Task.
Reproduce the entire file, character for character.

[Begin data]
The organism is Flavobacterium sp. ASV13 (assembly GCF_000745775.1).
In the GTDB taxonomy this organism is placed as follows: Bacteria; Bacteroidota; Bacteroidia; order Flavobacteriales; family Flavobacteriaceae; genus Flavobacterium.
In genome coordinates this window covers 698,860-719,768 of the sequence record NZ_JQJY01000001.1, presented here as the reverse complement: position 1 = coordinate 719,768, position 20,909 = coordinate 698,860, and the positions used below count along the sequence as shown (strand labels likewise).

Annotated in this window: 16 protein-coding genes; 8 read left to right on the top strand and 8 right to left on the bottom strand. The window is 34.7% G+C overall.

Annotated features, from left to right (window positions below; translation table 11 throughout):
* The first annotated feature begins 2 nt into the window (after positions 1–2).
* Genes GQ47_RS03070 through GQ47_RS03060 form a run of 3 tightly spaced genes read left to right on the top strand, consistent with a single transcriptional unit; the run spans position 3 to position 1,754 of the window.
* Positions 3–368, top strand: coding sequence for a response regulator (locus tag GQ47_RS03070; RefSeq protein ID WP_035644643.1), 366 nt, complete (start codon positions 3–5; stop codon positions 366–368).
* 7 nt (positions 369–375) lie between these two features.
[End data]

The organism is Flavobacterium sp. ASV13 (assembly GCF_000745775.1).
In the GTDB taxonomy this organism is placed as follows: Bacteria; Bacteroidota; Bacteroidia; order Flavobacteriales; family Flavobacteriaceae; genus Flavobacterium.
In genome coordinates this window covers 698,860-719,768 of the sequence record NZ_JQJY01000001.1, presented here as the reverse complement: position 1 = coordinate 719,768, position 20,909 = coordinate 698,860, and the positions used below count along the sequence as shown (strand labels likewise).

Annotated in this window: 16 protein-coding genes; 8 read left to right on the top strand and 8 right to left on the bottom strand. The window is 34.7% G+C overall.

Annotated features, from left to right (window positions below; translation table 11 throughout):
* The first annotated feature begins 2 nt into the window (after positions 1–2).
* Genes GQ47_RS03070 through GQ47_RS03060 form a run of 3 tightly spaced genes read left to right on the top strand, consistent with a single transcriptional unit; the run spans position 3 to position 1,754 of the window.
* Positions 3–368, top strand: coding sequence for a response regulator (locus tag GQ47_RS03070; RefSeq protein ID WP_035644643.1), 366 nt, complete (start codon positions 3–5; stop codon positions 366–368).
* 7 nt (positions 369–375) lie between these two features.